The unofficial temporary patch, published early Friday, fixes a bug in the way Windows processes Animated Cursor files, which are used to create cartoon-like cursors in Windows. Security researchers at McAfee first reported the bug on Wednesday evening, saying that it has been used in Web-based attacks.
Microsoft has said that it will eventually fix the problem and it generally recommends that users avoid this type of third-party fix for its products. But in the past, similar patches from eEye and others have been downloaded by tens of thousands of Windows users, unwilling to wait for Microsoft’s updates.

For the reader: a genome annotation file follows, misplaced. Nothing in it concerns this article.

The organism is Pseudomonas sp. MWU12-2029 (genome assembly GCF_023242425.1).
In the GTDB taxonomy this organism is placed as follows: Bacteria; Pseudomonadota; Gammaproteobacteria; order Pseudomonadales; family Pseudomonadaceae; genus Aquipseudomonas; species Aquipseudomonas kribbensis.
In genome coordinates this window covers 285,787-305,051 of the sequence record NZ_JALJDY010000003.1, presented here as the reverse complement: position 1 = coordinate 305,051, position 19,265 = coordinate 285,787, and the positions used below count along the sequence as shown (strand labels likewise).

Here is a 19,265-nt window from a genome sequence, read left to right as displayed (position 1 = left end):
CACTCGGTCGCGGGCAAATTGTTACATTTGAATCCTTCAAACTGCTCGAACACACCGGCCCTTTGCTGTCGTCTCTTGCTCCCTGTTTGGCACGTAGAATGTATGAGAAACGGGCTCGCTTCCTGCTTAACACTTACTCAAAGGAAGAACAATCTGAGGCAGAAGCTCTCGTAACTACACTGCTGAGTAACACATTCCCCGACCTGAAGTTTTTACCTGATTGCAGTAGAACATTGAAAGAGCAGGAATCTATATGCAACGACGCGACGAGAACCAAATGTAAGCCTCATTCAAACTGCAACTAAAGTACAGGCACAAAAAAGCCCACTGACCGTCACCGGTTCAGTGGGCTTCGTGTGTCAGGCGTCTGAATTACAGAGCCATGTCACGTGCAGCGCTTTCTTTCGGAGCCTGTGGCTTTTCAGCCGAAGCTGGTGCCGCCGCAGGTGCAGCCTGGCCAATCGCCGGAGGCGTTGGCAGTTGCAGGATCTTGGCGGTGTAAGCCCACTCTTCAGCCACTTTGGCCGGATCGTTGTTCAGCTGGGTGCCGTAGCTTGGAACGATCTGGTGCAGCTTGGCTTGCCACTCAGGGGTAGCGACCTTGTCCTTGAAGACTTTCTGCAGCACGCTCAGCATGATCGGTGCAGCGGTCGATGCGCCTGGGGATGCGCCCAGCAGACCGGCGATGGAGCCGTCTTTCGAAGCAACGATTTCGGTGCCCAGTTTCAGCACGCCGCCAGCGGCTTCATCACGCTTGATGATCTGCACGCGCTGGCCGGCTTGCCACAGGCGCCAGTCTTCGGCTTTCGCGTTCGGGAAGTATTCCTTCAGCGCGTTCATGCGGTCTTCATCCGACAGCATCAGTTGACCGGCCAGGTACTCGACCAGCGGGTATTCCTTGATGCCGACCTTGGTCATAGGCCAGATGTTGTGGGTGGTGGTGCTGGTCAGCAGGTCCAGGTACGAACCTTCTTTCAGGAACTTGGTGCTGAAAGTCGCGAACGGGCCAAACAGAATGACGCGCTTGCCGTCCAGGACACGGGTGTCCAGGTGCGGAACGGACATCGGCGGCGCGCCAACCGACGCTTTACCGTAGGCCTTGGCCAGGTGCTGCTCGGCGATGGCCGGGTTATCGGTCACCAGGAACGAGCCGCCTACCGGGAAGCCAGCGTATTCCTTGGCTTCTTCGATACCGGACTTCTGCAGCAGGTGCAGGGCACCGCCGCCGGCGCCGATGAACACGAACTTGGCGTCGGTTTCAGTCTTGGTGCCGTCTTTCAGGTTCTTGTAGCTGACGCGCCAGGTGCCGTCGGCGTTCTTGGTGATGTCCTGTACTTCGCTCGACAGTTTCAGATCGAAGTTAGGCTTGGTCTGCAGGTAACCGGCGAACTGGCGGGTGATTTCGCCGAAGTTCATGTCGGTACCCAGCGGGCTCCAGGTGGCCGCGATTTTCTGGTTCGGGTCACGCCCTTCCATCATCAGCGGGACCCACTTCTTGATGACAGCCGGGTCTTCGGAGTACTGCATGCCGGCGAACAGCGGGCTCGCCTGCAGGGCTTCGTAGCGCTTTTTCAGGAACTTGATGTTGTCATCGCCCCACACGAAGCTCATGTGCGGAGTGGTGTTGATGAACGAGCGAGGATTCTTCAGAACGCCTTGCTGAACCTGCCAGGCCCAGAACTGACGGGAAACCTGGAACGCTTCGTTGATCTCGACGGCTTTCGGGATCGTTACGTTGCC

Microsoft’s next set of security patches are due April 10, but the software giant has not said whether or not that release will include a fix for the Animated Cursor problem.